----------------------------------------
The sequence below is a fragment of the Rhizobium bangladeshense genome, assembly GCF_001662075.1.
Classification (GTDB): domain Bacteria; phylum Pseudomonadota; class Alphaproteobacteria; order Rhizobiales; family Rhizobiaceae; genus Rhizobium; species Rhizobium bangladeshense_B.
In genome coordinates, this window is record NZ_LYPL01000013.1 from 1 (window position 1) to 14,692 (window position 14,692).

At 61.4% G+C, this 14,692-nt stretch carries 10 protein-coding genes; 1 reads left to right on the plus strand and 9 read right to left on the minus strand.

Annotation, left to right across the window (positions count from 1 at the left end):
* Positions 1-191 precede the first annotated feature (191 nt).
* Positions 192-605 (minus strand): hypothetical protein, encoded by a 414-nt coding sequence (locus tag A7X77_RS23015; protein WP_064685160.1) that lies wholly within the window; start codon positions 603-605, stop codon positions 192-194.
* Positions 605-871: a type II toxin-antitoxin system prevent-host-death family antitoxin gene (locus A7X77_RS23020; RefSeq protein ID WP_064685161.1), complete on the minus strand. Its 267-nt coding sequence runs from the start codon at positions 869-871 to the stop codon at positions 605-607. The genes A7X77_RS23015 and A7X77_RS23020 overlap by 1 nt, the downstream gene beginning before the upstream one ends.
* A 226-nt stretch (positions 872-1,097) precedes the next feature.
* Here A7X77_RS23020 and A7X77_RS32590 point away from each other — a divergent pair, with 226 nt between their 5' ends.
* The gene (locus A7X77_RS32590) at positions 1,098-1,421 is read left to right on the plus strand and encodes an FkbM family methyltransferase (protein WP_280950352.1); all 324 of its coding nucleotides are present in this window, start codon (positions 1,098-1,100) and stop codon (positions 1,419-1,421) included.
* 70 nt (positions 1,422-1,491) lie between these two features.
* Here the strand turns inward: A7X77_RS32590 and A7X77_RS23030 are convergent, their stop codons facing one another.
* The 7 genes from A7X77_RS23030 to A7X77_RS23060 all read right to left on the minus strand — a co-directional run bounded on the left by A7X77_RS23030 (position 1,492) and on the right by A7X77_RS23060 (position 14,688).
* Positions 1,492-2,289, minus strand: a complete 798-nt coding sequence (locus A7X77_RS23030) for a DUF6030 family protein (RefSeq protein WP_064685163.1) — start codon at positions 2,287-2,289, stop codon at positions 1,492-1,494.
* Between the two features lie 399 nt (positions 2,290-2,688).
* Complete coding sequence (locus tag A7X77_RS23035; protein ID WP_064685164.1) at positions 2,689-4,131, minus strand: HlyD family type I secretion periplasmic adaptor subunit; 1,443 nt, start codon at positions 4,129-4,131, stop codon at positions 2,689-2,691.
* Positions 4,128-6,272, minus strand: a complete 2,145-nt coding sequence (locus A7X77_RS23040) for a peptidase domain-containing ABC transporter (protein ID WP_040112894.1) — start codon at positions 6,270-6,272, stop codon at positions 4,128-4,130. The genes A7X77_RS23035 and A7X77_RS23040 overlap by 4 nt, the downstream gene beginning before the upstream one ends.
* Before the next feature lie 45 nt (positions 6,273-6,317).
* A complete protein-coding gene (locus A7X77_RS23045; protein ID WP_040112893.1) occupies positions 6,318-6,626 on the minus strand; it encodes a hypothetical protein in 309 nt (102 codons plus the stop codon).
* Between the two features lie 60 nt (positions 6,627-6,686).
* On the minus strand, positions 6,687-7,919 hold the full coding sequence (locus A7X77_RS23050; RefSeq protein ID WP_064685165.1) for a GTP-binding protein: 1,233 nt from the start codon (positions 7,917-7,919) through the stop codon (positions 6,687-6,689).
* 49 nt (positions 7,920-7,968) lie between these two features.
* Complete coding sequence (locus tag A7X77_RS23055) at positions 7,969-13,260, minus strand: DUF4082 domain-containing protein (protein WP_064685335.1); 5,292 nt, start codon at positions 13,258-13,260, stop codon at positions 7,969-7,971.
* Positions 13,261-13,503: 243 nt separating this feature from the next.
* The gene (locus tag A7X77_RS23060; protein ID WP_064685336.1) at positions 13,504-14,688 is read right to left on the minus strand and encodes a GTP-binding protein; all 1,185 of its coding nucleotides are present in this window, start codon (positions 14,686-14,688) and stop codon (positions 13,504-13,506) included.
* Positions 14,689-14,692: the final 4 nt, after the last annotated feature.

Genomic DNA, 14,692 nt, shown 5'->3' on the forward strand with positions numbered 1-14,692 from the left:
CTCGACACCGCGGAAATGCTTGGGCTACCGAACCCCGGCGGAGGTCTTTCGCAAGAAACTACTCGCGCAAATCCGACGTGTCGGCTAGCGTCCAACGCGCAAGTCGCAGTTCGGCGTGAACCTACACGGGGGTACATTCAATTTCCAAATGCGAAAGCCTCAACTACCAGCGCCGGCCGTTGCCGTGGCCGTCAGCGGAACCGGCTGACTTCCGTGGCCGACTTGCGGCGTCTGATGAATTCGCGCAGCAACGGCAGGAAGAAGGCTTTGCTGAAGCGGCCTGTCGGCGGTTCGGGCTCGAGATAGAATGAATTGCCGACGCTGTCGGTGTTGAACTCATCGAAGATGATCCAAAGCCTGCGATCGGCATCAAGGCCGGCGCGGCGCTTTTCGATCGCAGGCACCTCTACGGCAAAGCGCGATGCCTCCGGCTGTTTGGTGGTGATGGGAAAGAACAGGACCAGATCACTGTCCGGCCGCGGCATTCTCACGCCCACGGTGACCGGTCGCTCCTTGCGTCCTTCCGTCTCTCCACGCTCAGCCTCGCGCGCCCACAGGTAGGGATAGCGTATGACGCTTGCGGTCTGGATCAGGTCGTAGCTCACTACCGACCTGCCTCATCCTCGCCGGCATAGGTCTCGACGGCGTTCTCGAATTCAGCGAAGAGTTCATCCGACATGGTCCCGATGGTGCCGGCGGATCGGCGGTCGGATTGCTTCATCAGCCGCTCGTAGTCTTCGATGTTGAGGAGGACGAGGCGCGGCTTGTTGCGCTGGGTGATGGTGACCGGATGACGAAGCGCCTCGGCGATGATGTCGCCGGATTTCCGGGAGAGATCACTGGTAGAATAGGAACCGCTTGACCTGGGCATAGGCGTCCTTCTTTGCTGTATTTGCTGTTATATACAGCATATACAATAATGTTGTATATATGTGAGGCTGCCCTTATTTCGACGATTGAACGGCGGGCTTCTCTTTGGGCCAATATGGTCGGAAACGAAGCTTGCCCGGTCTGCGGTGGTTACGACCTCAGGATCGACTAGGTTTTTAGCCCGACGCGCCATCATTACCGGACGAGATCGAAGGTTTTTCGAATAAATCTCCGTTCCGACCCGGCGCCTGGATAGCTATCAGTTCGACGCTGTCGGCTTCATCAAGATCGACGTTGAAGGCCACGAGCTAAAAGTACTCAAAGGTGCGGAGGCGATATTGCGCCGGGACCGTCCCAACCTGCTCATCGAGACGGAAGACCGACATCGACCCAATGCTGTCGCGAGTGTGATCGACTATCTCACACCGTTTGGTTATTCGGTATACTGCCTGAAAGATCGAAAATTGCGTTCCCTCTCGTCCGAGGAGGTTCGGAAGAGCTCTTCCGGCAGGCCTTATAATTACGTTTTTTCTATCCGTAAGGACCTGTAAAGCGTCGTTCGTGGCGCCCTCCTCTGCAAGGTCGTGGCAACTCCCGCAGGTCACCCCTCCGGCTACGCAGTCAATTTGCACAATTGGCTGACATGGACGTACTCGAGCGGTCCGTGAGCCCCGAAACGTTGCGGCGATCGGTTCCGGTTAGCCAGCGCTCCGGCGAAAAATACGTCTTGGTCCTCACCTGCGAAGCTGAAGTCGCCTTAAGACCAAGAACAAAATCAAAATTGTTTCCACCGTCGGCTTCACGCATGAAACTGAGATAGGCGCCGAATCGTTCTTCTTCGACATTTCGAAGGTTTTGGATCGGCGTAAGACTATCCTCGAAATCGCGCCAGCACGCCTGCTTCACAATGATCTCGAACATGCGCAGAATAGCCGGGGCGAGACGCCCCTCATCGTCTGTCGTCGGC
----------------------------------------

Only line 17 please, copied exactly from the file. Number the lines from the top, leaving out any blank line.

* Complete coding sequence (locus tag A7X77_RS23035; protein ID WP_064685164.1) at positions 2,689-4,131, minus strand: HlyD family type I secretion periplasmic adaptor subunit; 1,443 nt, start codon at positions 4,129-4,131, stop codon at positions 2,689-2,691.